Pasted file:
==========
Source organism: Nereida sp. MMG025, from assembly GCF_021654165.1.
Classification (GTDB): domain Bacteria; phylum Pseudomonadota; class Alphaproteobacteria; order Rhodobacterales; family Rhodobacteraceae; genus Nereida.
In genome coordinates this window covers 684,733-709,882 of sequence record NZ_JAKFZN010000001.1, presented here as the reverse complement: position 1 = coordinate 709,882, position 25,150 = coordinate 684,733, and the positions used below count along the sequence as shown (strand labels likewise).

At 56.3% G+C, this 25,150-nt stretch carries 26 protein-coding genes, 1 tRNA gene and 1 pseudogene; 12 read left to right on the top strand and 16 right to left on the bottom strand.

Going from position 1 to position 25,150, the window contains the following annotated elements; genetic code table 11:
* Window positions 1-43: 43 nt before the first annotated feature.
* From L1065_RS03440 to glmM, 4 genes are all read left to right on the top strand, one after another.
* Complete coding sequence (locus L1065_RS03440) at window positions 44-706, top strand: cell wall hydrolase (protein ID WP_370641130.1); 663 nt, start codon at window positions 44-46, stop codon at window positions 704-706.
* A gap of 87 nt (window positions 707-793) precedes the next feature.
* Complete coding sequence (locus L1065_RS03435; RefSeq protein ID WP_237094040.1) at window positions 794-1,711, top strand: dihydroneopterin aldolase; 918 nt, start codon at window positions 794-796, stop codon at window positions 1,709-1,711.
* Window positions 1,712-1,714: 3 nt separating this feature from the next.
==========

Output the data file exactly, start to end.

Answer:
Source organism: Nereida sp. MMG025, from assembly GCF_021654165.1.
Classification (GTDB): domain Bacteria; phylum Pseudomonadota; class Alphaproteobacteria; order Rhodobacterales; family Rhodobacteraceae; genus Nereida.
In genome coordinates this window covers 684,733-709,882 of sequence record NZ_JAKFZN010000001.1, presented here as the reverse complement: position 1 = coordinate 709,882, position 25,150 = coordinate 684,733, and the positions used below count along the sequence as shown (strand labels likewise).

At 56.3% G+C, this 25,150-nt stretch carries 26 protein-coding genes, 1 tRNA gene and 1 pseudogene; 12 read left to right on the top strand and 16 right to left on the bottom strand.

Going from position 1 to position 25,150, the window contains the following annotated elements; genetic code table 11:
* Window positions 1-43: 43 nt before the first annotated feature.
* From L1065_RS03440 to glmM, 4 genes are all read left to right on the top strand, one after another.
* Complete coding sequence (locus L1065_RS03440) at window positions 44-706, top strand: cell wall hydrolase (protein ID WP_370641130.1); 663 nt, start codon at window positions 44-46, stop codon at window positions 704-706.
* A gap of 87 nt (window positions 707-793) precedes the next feature.
* Complete coding sequence (locus L1065_RS03435; RefSeq protein ID WP_237094040.1) at window positions 794-1,711, top strand: dihydroneopterin aldolase; 918 nt, start codon at window positions 794-796, stop codon at window positions 1,709-1,711.
* Window positions 1,712-1,714: 3 nt separating this feature from the next.